There Is No Frigate Like a Book

Do you remember when you first learned to read?  I don’t remember the date, but I do remember the sensation.

I was five years old, not yet in school.  My parents and my sisters had read to me for years, and I loved books already.  But I loved most sitting in Daddy’s lap while he read the “funny pages” to me every Sunday.  At some point the words in the comic strips suddenly made sense to me before he read them out loud.  It was like something clicked in my brain, and there was no going back.

It was like waking up in Wonderland!  I read books, newspapers, cereal boxes, signs, anything with print on it.  Mother and my sister Sherrie taught me to write, which opened up another world of pleasure.  I fell into a world of words, and I’ve never left it since.

How powerful it is to read other people’s stories, thoughts, and feelings–and to express your own!  To voyage to worlds you will never see, or that only exist in someone’s imagination!  I love movies, photography, theater, and even online games sometimes (I’m struggling not to become an Angry Birds addict).  But I rejoice in the magic of words.  Emily Dickinson put it best:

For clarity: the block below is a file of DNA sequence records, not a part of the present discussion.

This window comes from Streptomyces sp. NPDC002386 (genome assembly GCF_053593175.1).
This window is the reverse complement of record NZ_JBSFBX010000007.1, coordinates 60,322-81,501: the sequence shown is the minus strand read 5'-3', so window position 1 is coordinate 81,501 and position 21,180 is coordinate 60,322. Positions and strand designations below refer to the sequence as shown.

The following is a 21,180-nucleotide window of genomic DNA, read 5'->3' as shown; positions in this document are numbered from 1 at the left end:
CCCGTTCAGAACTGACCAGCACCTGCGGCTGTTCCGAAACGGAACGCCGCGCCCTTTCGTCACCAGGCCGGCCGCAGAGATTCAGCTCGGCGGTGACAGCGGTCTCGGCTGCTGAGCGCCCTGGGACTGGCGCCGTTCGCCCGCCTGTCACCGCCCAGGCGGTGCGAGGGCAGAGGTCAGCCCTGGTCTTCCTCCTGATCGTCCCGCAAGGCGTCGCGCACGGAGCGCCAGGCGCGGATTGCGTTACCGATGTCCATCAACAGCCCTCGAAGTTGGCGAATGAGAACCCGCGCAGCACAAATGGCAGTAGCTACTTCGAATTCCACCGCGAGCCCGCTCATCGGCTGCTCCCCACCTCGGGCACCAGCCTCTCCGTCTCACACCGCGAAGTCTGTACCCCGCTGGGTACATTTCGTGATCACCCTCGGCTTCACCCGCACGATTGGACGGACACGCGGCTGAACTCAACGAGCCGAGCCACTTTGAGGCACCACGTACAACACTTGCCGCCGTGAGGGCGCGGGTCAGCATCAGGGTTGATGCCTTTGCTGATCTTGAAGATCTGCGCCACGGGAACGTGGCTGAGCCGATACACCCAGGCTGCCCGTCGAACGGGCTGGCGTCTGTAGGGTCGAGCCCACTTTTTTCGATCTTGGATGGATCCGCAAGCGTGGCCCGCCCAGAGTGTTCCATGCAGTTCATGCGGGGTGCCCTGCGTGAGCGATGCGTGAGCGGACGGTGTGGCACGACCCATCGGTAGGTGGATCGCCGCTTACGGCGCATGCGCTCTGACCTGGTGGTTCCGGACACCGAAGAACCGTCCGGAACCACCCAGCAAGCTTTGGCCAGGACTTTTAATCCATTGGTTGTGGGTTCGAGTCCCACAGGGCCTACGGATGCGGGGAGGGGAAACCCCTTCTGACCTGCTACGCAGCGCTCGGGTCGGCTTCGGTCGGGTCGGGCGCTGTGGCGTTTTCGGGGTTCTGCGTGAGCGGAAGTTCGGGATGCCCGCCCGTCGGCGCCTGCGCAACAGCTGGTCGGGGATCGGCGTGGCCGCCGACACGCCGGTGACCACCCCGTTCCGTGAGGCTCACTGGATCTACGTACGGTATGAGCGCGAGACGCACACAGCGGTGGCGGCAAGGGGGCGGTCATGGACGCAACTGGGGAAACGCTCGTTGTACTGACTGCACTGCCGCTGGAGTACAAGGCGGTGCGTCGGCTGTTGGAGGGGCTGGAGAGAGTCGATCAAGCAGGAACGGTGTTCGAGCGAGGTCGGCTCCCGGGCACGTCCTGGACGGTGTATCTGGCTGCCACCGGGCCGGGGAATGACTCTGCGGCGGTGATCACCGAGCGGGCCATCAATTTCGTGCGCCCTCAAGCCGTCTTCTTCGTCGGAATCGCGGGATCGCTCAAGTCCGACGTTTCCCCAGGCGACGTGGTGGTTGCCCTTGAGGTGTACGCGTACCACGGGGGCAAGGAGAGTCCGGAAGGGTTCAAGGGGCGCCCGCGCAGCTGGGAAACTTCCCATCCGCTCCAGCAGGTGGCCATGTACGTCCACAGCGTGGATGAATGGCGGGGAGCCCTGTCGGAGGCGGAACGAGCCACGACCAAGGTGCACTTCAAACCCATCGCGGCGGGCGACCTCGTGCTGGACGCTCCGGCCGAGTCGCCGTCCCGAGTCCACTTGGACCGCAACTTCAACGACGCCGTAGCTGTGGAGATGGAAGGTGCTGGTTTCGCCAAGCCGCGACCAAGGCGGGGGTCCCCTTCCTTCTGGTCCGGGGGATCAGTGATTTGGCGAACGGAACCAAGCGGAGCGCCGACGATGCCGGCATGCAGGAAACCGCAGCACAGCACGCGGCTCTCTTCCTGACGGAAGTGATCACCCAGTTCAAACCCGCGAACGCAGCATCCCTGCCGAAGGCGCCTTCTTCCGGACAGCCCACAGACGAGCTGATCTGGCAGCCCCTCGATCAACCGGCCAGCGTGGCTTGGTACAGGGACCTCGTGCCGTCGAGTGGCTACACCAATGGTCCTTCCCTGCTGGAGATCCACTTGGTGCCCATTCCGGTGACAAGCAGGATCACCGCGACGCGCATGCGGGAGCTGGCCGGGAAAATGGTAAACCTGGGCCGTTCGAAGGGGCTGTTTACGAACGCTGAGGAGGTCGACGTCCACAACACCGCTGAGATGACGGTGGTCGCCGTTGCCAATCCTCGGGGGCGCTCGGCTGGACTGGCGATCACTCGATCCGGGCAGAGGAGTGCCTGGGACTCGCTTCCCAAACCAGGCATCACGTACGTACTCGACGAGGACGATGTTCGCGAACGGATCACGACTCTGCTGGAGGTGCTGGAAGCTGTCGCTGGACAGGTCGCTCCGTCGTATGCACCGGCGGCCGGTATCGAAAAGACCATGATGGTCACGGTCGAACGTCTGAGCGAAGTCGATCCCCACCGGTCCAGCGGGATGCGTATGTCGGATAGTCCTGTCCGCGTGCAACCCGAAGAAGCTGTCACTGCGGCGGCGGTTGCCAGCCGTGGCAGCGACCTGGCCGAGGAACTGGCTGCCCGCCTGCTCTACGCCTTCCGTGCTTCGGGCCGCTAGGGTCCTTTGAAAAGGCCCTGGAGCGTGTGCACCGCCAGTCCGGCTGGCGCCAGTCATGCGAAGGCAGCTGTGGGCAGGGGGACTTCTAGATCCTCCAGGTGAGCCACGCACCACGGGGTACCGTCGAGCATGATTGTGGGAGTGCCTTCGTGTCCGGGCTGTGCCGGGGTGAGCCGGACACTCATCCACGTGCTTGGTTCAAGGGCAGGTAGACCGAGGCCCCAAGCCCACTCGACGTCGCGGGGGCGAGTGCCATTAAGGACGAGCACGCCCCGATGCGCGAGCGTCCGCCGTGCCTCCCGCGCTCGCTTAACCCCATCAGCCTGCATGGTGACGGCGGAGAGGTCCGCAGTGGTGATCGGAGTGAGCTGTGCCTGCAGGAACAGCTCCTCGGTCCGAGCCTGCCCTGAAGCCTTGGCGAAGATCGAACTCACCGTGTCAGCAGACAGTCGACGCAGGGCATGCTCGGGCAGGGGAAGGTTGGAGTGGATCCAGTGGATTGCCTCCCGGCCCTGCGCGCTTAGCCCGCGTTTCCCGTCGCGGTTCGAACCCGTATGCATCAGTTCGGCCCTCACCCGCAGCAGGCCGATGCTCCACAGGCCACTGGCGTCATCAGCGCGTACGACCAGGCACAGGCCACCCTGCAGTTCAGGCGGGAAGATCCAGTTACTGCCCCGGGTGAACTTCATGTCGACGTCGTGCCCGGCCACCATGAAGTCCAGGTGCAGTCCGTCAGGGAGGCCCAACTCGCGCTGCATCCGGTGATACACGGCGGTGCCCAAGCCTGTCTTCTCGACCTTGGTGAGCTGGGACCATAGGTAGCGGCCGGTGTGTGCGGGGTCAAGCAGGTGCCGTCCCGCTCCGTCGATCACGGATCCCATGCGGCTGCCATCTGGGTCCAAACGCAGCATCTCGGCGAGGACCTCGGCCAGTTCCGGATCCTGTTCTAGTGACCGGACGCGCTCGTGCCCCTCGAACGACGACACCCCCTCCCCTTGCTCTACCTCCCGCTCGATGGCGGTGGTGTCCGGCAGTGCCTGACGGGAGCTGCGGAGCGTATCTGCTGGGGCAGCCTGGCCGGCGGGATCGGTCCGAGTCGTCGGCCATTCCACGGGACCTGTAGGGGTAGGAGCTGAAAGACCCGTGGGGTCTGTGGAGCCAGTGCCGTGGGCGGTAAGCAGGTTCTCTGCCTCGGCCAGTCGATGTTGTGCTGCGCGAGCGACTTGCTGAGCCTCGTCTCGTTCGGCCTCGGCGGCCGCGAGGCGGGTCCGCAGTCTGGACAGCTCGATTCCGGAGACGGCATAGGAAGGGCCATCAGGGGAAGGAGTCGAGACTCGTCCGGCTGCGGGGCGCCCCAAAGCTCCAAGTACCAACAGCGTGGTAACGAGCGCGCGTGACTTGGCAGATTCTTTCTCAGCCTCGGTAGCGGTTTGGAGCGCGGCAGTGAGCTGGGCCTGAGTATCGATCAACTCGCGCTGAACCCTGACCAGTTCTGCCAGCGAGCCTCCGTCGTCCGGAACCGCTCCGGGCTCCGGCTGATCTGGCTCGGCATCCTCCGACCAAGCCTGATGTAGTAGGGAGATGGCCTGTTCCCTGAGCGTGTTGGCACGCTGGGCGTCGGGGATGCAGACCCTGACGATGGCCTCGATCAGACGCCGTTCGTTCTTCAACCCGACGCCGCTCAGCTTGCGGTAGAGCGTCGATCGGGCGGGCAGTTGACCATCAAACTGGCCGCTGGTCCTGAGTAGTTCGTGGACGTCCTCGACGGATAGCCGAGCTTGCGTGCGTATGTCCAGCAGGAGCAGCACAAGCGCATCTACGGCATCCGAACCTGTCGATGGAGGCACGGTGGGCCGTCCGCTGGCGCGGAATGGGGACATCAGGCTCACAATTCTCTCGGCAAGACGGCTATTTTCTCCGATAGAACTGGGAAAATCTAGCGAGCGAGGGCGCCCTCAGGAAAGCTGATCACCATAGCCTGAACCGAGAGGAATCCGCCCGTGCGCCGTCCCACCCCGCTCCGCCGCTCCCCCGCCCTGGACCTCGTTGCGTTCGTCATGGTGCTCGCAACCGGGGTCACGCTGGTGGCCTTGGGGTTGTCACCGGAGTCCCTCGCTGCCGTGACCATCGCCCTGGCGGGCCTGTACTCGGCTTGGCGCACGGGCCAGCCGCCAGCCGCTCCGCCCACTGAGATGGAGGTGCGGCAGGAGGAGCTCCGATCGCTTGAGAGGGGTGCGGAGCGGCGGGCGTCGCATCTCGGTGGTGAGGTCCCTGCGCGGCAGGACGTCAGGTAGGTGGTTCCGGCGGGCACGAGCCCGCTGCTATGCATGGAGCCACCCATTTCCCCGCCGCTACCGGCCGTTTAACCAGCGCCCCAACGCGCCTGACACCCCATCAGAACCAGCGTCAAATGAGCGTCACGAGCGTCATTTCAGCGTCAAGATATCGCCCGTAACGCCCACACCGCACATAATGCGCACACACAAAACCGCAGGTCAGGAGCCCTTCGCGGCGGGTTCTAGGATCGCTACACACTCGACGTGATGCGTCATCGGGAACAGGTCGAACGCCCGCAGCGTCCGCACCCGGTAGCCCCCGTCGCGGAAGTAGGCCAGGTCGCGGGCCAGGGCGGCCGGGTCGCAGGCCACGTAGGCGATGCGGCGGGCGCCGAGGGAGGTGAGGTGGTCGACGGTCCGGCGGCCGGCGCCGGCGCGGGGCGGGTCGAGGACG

There is no frigate like a book
To take us lands away,
Nor any coursers like a page
Of prancing poetry.
This traverse may the poorest take
Without oppress of toll;
How frugal is the chariot
That bears a human soul!

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